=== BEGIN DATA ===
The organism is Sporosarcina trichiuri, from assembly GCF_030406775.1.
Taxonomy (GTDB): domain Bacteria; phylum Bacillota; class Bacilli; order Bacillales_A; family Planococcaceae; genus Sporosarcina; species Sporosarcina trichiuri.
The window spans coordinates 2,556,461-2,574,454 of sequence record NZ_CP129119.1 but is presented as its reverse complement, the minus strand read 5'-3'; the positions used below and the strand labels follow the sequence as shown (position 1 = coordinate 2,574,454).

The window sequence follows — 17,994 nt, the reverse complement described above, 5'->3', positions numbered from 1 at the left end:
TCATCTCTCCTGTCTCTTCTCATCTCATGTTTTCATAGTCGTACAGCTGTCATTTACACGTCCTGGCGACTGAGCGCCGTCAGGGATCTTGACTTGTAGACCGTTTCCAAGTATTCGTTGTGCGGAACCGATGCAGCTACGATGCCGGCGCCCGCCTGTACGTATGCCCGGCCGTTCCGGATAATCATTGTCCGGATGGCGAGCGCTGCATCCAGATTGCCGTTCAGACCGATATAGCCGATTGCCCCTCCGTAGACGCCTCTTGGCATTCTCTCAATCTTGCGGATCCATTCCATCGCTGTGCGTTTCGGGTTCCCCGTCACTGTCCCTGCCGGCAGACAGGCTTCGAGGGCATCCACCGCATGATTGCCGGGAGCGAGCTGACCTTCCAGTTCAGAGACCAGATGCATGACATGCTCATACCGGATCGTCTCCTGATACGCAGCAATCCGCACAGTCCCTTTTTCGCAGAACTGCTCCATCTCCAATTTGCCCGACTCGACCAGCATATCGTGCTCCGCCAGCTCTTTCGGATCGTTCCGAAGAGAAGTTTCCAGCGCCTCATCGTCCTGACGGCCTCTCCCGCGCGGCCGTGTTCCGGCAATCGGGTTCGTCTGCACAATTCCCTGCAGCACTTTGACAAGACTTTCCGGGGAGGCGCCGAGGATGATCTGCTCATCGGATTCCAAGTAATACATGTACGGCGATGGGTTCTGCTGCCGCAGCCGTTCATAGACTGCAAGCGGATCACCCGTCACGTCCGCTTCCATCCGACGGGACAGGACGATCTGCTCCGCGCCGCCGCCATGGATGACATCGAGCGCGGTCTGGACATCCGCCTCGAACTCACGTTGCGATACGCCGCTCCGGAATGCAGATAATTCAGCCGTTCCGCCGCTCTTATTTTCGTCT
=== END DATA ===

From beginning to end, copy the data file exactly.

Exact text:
The organism is Sporosarcina trichiuri, from assembly GCF_030406775.1.
Taxonomy (GTDB): domain Bacteria; phylum Bacillota; class Bacilli; order Bacillales_A; family Planococcaceae; genus Sporosarcina; species Sporosarcina trichiuri.
The window spans coordinates 2,556,461-2,574,454 of sequence record NZ_CP129119.1 but is presented as its reverse complement, the minus strand read 5'-3'; the positions used below and the strand labels follow the sequence as shown (position 1 = coordinate 2,574,454).

The window sequence follows — 17,994 nt, the reverse complement described above, 5'->3', positions numbered from 1 at the left end:
TCATCTCTCCTGTCTCTTCTCATCTCATGTTTTCATAGTCGTACAGCTGTCATTTACACGTCCTGGCGACTGAGCGCCGTCAGGGATCTTGACTTGTAGACCGTTTCCAAGTATTCGTTGTGCGGAACCGATGCAGCTACGATGCCGGCGCCCGCCTGTACGTATGCCCGGCCGTTCCGGATAATCATTGTCCGGATGGCGAGCGCTGCATCCAGATTGCCGTTCAGACCGATATAGCCGATTGCCCCTCCGTAGACGCCTCTTGGCATTCTCTCAATCTTGCGGATCCATTCCATCGCTGTGCGTTTCGGGTTCCCCGTCACTGTCCCTGCCGGCAGACAGGCTTCGAGGGCATCCACCGCATGATTGCCGGGAGCGAGCTGACCTTCCAGTTCAGAGACCAGATGCATGACATGCTCATACCGGATCGTCTCCTGATACGCAGCAATCCGCACAGTCCCTTTTTCGCAGAACTGCTCCATCTCCAATTTGCCCGACTCGACCAGCATATCGTGCTCCGCCAGCTCTTTCGGATCGTTCCGAAGAGAAGTTTCCAGCGCCTCATCGTCCTGACGGCCTCTCCCGCGCGGCCGTGTTCCGGCAATCGGGTTCGTCTGCACAATTCCCTGCAGCACTTTGACAAGACTTTCCGGGGAGGCGCCGAGGATGATCTGCTCATCGGATTCCAAGTAATACATGTACGGCGATGGGTTCTGCTGCCGCAGCCGTTCATAGACTGCAAGCGGATCACCCGTCACGTCCGCTTCCATCCGACGGGACAGGACGATCTGCTCCGCGCCGCCGCCATGGATGACATCGAGCGCGGTCTGGACATCCGCCTCGAACTCACGTTGCGATACGCCGCTCCGGAATGCAGATAATTCAGCCGTTCCGCCGCTCTTATTTTCGTCT